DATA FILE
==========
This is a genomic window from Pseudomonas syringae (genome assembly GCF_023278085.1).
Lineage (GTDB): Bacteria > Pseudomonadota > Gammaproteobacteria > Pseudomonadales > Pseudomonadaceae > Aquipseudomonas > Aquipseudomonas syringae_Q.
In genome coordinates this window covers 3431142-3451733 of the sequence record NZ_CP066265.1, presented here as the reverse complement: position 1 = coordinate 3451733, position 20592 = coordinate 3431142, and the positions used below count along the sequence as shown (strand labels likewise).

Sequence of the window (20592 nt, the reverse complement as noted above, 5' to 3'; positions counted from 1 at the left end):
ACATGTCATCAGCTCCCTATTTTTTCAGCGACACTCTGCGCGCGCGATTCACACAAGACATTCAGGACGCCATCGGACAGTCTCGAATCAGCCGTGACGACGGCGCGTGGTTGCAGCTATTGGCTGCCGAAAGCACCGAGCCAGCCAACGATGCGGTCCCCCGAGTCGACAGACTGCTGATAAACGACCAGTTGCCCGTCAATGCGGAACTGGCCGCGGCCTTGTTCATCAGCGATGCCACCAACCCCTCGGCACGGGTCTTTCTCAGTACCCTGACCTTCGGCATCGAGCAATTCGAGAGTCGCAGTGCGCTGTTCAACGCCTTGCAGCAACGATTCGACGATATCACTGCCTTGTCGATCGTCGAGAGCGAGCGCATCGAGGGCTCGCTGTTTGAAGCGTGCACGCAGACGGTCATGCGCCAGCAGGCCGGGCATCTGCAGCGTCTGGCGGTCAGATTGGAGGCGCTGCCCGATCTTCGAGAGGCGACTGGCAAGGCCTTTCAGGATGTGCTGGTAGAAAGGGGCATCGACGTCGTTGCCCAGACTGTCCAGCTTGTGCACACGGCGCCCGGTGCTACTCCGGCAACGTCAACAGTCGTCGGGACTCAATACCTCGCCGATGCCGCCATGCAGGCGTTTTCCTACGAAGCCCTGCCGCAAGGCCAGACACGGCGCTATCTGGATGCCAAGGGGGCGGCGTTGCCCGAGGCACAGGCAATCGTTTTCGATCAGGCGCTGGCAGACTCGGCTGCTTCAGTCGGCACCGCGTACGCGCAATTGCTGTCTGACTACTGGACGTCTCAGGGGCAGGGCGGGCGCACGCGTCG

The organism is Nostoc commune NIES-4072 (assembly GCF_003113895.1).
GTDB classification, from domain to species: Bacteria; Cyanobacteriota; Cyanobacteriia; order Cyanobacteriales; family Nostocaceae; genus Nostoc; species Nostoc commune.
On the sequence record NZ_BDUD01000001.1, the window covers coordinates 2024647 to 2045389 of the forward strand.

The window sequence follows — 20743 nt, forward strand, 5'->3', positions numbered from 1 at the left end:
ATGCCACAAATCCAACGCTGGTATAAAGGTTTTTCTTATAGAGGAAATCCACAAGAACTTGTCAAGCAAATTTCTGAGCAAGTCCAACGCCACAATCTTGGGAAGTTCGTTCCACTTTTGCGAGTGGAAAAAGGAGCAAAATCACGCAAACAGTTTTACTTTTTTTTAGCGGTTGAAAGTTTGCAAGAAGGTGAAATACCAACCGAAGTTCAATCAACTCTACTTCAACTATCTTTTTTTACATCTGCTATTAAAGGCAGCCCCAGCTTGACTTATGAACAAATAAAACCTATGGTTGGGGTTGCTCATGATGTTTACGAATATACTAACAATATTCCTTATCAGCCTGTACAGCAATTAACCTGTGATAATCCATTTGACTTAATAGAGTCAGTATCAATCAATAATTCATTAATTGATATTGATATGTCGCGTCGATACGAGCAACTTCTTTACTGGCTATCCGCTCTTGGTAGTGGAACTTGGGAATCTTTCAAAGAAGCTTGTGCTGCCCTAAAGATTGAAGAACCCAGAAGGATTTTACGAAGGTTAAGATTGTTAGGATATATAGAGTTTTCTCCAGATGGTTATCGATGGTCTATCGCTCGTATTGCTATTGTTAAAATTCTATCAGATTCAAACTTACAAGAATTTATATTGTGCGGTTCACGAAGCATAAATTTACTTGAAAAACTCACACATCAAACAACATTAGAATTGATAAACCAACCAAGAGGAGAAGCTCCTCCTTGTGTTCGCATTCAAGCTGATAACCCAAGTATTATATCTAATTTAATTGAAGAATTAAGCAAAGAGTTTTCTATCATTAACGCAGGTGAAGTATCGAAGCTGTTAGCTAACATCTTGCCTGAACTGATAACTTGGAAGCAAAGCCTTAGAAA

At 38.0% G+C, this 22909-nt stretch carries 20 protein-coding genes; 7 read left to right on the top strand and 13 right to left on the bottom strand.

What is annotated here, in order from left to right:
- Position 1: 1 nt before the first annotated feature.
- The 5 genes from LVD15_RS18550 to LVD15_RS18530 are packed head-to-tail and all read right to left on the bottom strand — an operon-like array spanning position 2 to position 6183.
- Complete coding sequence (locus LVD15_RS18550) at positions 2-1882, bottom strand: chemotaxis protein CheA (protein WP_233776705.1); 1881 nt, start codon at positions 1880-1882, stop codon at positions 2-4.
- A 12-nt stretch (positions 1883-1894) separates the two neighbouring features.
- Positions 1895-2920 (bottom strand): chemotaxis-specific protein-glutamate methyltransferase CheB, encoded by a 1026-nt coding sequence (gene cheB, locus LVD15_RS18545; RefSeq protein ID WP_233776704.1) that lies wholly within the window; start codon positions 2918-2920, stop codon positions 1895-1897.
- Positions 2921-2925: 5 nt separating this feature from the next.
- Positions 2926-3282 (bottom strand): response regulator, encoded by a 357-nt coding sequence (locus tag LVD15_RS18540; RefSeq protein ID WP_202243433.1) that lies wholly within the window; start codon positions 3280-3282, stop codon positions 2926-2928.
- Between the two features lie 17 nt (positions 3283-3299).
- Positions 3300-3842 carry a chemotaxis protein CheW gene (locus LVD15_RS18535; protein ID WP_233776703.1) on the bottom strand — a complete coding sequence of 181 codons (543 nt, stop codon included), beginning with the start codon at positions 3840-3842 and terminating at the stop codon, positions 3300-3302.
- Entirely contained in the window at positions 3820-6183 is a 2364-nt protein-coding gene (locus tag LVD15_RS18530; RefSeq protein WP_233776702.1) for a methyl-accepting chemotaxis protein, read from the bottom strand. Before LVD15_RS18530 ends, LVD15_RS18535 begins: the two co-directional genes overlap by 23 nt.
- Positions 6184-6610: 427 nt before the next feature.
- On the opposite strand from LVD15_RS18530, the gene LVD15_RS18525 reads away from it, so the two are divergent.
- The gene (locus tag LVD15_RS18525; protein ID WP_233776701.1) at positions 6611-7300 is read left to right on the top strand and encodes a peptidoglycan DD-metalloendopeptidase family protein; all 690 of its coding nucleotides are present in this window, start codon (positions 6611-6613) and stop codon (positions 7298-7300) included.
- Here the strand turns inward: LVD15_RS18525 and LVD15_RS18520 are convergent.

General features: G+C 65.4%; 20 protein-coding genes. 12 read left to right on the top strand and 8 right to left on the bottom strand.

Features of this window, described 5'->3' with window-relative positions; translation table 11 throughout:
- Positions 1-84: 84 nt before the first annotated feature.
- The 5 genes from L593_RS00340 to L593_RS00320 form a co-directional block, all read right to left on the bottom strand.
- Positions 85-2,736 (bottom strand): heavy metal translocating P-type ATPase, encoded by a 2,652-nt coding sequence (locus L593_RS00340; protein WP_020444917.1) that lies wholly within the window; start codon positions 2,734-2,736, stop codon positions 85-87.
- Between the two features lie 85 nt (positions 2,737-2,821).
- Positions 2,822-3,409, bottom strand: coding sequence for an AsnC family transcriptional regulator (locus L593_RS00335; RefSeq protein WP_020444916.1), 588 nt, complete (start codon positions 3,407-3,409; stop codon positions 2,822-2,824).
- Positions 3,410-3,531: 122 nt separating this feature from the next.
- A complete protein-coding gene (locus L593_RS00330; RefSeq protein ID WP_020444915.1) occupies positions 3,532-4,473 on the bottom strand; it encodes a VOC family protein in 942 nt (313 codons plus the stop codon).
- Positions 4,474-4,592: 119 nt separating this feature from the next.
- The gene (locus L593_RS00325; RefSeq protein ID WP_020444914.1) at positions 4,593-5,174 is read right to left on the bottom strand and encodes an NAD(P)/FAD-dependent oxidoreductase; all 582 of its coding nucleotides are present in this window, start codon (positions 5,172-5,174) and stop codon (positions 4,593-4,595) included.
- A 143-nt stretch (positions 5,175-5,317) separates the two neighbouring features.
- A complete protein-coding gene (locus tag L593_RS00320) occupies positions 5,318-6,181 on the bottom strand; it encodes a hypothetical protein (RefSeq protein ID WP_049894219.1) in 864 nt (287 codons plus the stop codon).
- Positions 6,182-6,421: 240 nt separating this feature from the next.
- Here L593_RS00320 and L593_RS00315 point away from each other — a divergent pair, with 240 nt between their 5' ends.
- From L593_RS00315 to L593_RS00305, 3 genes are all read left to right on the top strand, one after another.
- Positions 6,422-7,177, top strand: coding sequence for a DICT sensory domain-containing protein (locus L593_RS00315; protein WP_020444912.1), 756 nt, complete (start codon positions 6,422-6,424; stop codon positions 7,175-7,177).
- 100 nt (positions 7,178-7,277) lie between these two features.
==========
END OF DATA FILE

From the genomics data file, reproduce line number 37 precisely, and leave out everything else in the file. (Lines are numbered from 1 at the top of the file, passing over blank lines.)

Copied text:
- The gene (locus L593_RS00325; RefSeq protein ID WP_020444914.1) at positions 4,593-5,174 is read right to left on the bottom strand and encodes an NAD(P)/FAD-dependent oxidoreductase; all 582 of its coding nucleotides are present in this window, start codon (positions 5,172-5,174) and stop codon (positions 4,593-4,595) included.